It was one of the darkest events in B.C. broadcasting history.
And Vernon resident, professional counsellor and Morning Star Boomer Talk columnist Carole Fawcett was literally on the scene 50 years ago at CKPG TV-Radio in Prince George. On a Saturday night, Dec. 12, 1970, Roy Spencer of Fort St. James walked into the television station with a loaded gun.
Spencer’s son, Brian, was playing for the National Hockey League’s Toronto Maple Leafs and was to be interviewed that night during the intermission on Hockey Night in Canada. Except CBC and CKPG weren’t showing the Leafs game. They were not scheduled to broadcast the game that particular night.
Spencer drove nearly two hours, first on Highway 27 from the Fort to Vanderhoof, then left onto Highway 16 into Prince George and the CKPG studios, demanding that the Leafs game be put on.
Fawcett had been with CKPG for more than a year, working that Saturday night helping to get municipal election results as it was voting day across the province. Her then-fiancé, Stu Fawcett, was the station’s news director and was already at work. She arrived at 7:35 p.m.
Carole Fawcett had been on the phone when she noticed reporter Tom Haertel talking to a man at the front entrance, which had been locked for the evening.
Next thing she knew, the man Haertel had been talking to, Roy Spencer, was inside the station with a gun. The reporter had said something to Fawcett as he rushed by her and went quickly to the newsroom.
“So there I am, alone with this man with a gun and it’s an interesting study. You never know what you’re going to do when in fear,” said Fawcett, recalling the night 50 years ago with vivid candor. “I froze. I lost the ability to speak. I was in such fear.”
In a piece she wrote for the Prince George Citizen three years ago about that night, Fawcett said, “within seconds, he (Spencer) left me and continued toward the newsroom. I ran for my life to the television studio to warn them. I remember flinging the studio doors open only to find that shock had removed my ability to speak.”
It was Haertel who relayed a message to the TV production manager Fiori D’Andrea to call the police. As soon as the manager hung up, Fawcett said Spencer herded reporters John Rea and Stu McAllister and Stu Fawcett with a gun in his back, into the television studio.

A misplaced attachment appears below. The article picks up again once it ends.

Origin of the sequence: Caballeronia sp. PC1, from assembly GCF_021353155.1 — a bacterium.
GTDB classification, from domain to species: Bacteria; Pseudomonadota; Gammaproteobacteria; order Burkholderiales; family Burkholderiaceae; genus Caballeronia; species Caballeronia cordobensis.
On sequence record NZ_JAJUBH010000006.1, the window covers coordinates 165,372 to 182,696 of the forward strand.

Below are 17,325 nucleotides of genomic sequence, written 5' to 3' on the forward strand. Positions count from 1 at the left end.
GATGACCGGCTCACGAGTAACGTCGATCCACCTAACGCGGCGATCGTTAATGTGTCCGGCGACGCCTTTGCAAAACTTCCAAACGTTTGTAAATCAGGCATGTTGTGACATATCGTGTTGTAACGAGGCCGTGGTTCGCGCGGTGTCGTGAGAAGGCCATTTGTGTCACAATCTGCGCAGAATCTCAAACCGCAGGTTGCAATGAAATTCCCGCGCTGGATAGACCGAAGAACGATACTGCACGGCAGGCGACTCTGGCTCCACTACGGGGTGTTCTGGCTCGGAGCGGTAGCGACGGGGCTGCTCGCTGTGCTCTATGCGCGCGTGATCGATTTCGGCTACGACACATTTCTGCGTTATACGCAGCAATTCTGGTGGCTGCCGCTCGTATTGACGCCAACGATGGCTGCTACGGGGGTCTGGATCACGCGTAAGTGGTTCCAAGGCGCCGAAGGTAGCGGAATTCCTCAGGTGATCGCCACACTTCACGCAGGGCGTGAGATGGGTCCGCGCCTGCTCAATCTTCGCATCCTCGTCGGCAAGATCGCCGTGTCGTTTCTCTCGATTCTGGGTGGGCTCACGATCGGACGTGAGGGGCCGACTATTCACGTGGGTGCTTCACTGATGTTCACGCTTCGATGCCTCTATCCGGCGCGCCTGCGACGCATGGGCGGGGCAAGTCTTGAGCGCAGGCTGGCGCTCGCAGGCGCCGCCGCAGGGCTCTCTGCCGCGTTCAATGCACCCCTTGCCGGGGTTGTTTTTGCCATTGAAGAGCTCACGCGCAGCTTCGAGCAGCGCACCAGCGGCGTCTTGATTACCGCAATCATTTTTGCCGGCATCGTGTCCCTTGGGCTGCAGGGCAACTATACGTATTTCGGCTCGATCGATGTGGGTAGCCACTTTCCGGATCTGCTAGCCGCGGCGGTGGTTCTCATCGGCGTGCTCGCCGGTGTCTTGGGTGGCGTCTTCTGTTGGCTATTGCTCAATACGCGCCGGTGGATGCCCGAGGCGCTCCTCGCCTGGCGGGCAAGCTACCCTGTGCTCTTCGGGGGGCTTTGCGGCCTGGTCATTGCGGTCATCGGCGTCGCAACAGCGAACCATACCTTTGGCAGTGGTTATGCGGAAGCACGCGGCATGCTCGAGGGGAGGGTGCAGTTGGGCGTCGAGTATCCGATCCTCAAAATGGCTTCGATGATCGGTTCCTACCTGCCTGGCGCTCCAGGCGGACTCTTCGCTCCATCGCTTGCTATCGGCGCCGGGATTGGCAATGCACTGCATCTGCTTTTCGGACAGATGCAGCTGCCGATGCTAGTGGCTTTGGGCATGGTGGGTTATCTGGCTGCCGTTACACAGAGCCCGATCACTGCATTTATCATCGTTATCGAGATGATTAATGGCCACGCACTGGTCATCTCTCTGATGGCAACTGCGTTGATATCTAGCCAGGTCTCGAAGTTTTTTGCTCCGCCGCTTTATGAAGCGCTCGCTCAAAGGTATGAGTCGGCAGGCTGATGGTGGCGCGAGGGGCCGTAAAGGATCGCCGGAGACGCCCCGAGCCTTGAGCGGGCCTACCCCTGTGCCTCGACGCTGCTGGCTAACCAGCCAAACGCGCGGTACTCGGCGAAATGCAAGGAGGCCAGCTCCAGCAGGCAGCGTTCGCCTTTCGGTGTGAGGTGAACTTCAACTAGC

Also in the studio were Don Prentice, the program manager, and studio operator Glen Snow.
“Spencer lined us up against the wall and ordered the TVs in the control room to be turned off,” said Fawcett. “That would have meant if you were watching the hockey game in Prince George, your TV would have gone black. The in-studio monitors were still on and that angered Spencer.”
Fawcett said Spencer left the station the same way he came in, through the front door, and was greeted by the RCMP who had been called. When Spencer opened fire, police shot back, killing him.
“I heard a pop and my first thought was ‘Where was Stu (her fiancé)?”’ said Fawcett. “Stu, being the newsman he was, was on the phone filing a report. I then heard three or four more pops. It was Spencer and the police shooting at each other.”
Fawcett said the radio DJ that night saw Spencer walking down the hall with a gun, locked the control room door and lay flat on the floor with the 33 and a third record playing the full side until it was done. He quit a month later.
The next day, said Fawcett, she was back at work and looked up from her desk to see a man with Spencer’s same build, size and grey hair standing before her.
“I screamed,” said Fawcett, adding she was then assigned to the station’s record library. She left the station several months later. There was no trauma counselling for her in 1970. That would come later when she undertook her own training to become a counsellor.
The whole incident inside the station lasted less than 10 minutes, said Fawcett, who married Stu the news director. They moved to Winnipeg and Regina where he was still involved in broadcasting. They later divorced.
Brian Spencer played 553 NHL games for the Leafs, Buffalo Sabres, Pittsburgh Penguins and New York Islanders. He was shot and killed in a robbery following a crack cocaine purchase in Riviera Beach, Florida, on June 3, 1988. Spencer was 38.
He and his father are buried side-by-side in the Fort St. James Cemetery.